Lowe Misses Democratic Black Caucus Debate for Second Time

By Caitlyn Finnegan

When the Democratic Black Caucus Debate between former city commissioner Ed Braddy and Mayor Craig Lowe started Monday evening, one chair sat empty.

Lowe did not attend the organization’s debate, choosing instead to attend a fundraiser hosted by the Democratic Executive Committee. This marks the second time he has not attended a debate hosted by the Democratic Black Caucus; he cited a family emergency during the organization’s debate held before the March 19 regular election.

Black Caucus members did not take the absence of the incumbent mayor lightly.

Charles Goston, a past president of the organization who now runs the magazine Black College Monthly, said Lowe’s decision to not attend the debate signaled “disrespect to all African Americans and the other voters we represent.”

“If I was in those shoes, I would certainly send a surrogate or someone to represent me,” Goston said.

Ermon Owens, the current president of the Black Caucus, said Lowe was notified of the event just a few days after the run-off election was announced. The organization invited Lowe by both email and a handwritten invitation delivered to city hall.

With no opponent to debate, the forum shifted to questions from both Goston and Owens, pressuring Braddy to declare his stance on issues such as accessibility to city hall and updating current road infrastructure.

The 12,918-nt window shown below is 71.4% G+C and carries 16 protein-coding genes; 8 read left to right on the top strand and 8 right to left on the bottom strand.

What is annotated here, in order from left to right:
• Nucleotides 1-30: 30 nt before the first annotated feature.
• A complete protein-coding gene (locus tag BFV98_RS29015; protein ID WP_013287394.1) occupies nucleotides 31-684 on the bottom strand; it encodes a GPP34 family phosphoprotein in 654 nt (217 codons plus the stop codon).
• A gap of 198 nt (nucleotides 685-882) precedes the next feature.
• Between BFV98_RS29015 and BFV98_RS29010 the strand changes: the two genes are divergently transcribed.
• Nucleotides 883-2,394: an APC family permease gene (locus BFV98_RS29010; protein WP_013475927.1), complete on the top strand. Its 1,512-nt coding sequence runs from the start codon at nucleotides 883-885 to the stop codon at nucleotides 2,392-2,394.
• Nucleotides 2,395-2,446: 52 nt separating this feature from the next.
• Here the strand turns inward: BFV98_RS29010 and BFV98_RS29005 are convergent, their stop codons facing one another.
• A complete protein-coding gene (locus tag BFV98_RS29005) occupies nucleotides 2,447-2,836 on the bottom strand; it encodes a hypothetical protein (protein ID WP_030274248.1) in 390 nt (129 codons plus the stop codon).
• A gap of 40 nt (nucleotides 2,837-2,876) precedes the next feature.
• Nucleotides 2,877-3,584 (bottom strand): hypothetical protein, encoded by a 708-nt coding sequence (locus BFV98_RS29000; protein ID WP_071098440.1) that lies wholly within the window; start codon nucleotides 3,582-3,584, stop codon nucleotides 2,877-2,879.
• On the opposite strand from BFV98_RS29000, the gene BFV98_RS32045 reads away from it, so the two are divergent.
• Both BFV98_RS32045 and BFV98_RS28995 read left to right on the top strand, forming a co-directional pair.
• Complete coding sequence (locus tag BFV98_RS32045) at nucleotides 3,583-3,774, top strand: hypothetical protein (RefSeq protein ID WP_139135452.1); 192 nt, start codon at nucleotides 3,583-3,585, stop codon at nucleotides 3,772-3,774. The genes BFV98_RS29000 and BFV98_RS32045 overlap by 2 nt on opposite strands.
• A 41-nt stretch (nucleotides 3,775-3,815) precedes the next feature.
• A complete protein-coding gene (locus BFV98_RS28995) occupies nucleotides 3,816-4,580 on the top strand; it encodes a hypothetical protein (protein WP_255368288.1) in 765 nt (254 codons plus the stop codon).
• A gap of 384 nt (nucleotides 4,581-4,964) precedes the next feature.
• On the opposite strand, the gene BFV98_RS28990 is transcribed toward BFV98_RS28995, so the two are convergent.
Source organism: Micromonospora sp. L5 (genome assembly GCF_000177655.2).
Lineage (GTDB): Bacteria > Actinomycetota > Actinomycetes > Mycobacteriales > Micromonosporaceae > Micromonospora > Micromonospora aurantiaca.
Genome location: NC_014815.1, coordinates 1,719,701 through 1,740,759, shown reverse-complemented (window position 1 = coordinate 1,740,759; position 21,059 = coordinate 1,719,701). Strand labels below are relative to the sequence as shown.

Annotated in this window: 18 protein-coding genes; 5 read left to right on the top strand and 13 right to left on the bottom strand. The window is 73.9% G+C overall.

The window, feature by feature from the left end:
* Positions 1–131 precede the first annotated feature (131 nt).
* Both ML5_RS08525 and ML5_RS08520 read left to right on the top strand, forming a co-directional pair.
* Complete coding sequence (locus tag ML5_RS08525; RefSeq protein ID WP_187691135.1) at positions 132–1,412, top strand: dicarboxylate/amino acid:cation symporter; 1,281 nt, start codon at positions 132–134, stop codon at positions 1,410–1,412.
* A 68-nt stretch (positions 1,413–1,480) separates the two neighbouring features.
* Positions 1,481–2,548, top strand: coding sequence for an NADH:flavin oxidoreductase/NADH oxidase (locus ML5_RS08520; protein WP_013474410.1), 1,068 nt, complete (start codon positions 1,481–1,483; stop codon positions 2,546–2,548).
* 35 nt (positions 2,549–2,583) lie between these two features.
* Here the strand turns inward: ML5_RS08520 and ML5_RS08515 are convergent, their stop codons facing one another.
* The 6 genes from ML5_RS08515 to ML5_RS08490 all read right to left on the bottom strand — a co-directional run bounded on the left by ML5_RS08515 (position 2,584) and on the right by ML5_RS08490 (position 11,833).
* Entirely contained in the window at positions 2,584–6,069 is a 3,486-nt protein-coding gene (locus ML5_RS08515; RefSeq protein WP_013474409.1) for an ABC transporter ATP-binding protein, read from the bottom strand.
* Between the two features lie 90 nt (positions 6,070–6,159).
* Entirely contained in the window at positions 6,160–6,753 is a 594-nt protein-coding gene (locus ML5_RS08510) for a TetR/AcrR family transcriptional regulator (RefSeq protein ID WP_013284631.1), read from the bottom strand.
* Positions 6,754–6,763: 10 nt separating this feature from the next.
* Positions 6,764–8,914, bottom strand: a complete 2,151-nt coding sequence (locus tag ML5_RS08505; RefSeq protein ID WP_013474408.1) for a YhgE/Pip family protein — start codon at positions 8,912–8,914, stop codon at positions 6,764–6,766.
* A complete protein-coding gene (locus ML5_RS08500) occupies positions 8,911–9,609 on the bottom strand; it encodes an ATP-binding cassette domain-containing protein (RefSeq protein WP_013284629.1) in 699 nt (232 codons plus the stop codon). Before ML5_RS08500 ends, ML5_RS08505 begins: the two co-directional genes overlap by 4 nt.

Braddy hit many of his platform points throughout the hour and a half-long event, sticking to his plan for more communication from city hall, a demand for greater affordability and a focus on basic city services.

He said current plans for “lofty and expensive” services, such as the Rapid Transit System, will only “cannibalize” basic services that need to be improved first. He said local government must first focus on improving current services – such as a better-designed bus route system and more lighting in neighborhoods – that affect a larger part of the county.

Braddy said the path to a more open and responsive city leadership system “starts with city hall.”

“Many of you have heard of the ‘bully pulpit,’” Braddy said. “I call it the ‘mayor’s megaphone.’ Regardless of any split in the city commission, it is the mayor’s responsibility to make sure all the officials know what the issues are and give them a chance to buy-in.”

The next mayoral forum will be at 7 p.m. today at Oak Hammock, located at 5100 SW 25th Blvd. Both Lowe and Braddy are expected to attend.


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